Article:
Graduate Alumni Spotlight

Transforming Public Broadcasting the Annenberg Way

Willard “Wick” Rowland, MAC '71
President and CEO of Colorado Public Television (KBDI-12)
Denver, Colorado

Wick Rowland

Named “2010 Television Person of the Year” by the Denver Post, Willard D. (“Wick”) Rowland, Jr., Ph.D., is surprisingly modest when it comes to discussing his vast and accomplished career in higher education and broadcasting. “I’m really just a fuzzy-headed academic pretending to be a public broadcaster,” said Dr. Rowland, President and CEO of Colorado Public Television (KBDI-12), a PBS station in Denver, Colorado that, despite threatened federal budget cuts, remains a reliable news and public affairs source under his savvy auspices.

Prior to beginning the master’s program at Annenberg in 1969, Dr. Rowland served as a Peace Corps volunteer in Jamaica, working in instructional broadcasting and adult literacy projects. “I wasn’t on the ground more than three weeks before I realized that I needed a much deeper education in media and development policy. The then ‘dominant paradigm’ didn’t explain much of what I was experiencing in the Jamaican bush. Coming to Annenberg gave me a chance to begin developing a whole new, more critical and culturally conscious approach to media history and policy issues, particularly with regard to public service questions.”

Dr. Rowland’s thesis focused on the history and development of WHYY, the original public broadcasting station in Philadelphia. Bob Shayon and George Gerbner were his thesis advisors and their searing influences continue to ring throughout his pensive posits on communication studies and media policy. “They and the entire Annenberg faculty drove us hard, and as a result I now know much more about the history of U.S. and foreign public broadcasting than anyone should be allowed to know,” attributing his education at Annenberg as having helped shape an acute understanding of the role of public media is society. He adds that it was in large part that legacy that he was pleased to honor when he returned to ASC in 1991 to give the fourth annual George Gerbner lecture.

Dr. Rowland’s research at Annenberg was further ignited during his later research travels, when he witnessed the respect that people abroad have for their national public broadcasting systems. “From the very beginning most other societies saw broadcasting as extensions of their arts, culture, language and national identity, and they fashioned it originally as a truly public service institution; whereas in the U.S. broadcasting began as an advertising enterprise, largely for private commercial purposes, with little real thought given to the need for a robust noncommercial, public alternative.”

Dr. Rowland also credits his Annenberg days as helping him land his first job in public broadcasting. He served as the first director of research for PBS in Washington, and then later as its Director of Long Range Planning, before returning fulltime to the academy and a career of university teaching and research.

From 1979-1987, Dr. Rowland served on the faculty of the Institute of Communications Research and as Associate Dean in the College of Communications at the University of Illinois. He then became Dean and Professor of the School of Journalism and Mass Communication at the University of Colorado, Boulder, where over the course of twelve years he built a comprehensive range of media education and communication research programs. But he was always a scholar administrator, noting that “throughout my tenure as Dean, I taught and published on a wide variety of topics, including communications research theory, the challenges to journalism education, and the history of media policy and public broadcasting, and I have continued much of that work since.”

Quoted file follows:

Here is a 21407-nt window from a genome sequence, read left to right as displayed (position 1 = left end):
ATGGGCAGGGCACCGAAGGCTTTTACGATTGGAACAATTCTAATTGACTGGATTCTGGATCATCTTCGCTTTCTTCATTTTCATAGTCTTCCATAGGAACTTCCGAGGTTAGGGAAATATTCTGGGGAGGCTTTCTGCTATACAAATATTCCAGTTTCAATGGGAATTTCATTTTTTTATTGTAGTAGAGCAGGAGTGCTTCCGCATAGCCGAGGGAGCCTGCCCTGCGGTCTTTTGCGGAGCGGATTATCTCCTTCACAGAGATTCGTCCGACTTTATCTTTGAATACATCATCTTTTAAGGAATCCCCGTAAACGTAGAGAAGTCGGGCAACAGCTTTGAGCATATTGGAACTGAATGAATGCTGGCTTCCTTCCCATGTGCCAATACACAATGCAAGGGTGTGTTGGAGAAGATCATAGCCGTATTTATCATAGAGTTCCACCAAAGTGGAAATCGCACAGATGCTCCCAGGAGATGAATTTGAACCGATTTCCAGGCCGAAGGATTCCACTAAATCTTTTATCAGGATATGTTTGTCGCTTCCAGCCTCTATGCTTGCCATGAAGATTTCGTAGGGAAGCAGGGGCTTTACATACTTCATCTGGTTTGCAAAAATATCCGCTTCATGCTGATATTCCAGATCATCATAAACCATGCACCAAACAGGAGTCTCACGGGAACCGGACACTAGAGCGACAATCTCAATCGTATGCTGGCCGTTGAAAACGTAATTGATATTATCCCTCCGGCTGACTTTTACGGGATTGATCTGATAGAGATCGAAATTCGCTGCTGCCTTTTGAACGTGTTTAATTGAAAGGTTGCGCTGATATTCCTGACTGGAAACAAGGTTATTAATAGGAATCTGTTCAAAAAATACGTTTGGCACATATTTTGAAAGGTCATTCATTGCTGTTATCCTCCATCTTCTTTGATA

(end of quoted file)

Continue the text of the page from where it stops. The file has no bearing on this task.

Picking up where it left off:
Upon returning to public television in 1999 Dr. Rowland has become a leader in national public broadcasting circles, serving on the boards and as chair of three of the public television station groups, working heavily on policy advocacy matters in Washington and earning several awards. He is the past chair of the Colorado Broadcasters Association and during his tenure at CPT12 the station has won many program awards.

Despite such successes, Dr. Rowland is quick to note that public broadcasting is facing serious challenges. “While we know that the public highly values our services, the new digital media and the recent economic difficulties have combined to threaten all our forms of support. Much of the way we do business will have to change.”

Despite those challenges he remains passionate about the mission of public media and their prospects. “We’ve got to keep up the good fight, finding alternatives to marketplace-based programming and the lowest common denominator of media service. Our society requires a major media system dedicated to core civic purposes. Already, even the new social media, which were supposed to be the harbinger of a new, more democratic capacity, are quickly becoming commercialized. The big question is -- will we be able to find forms of support in the broadband world to sustain well-investigated reporting and a wide range of media content that reflects the best of our great republic?”

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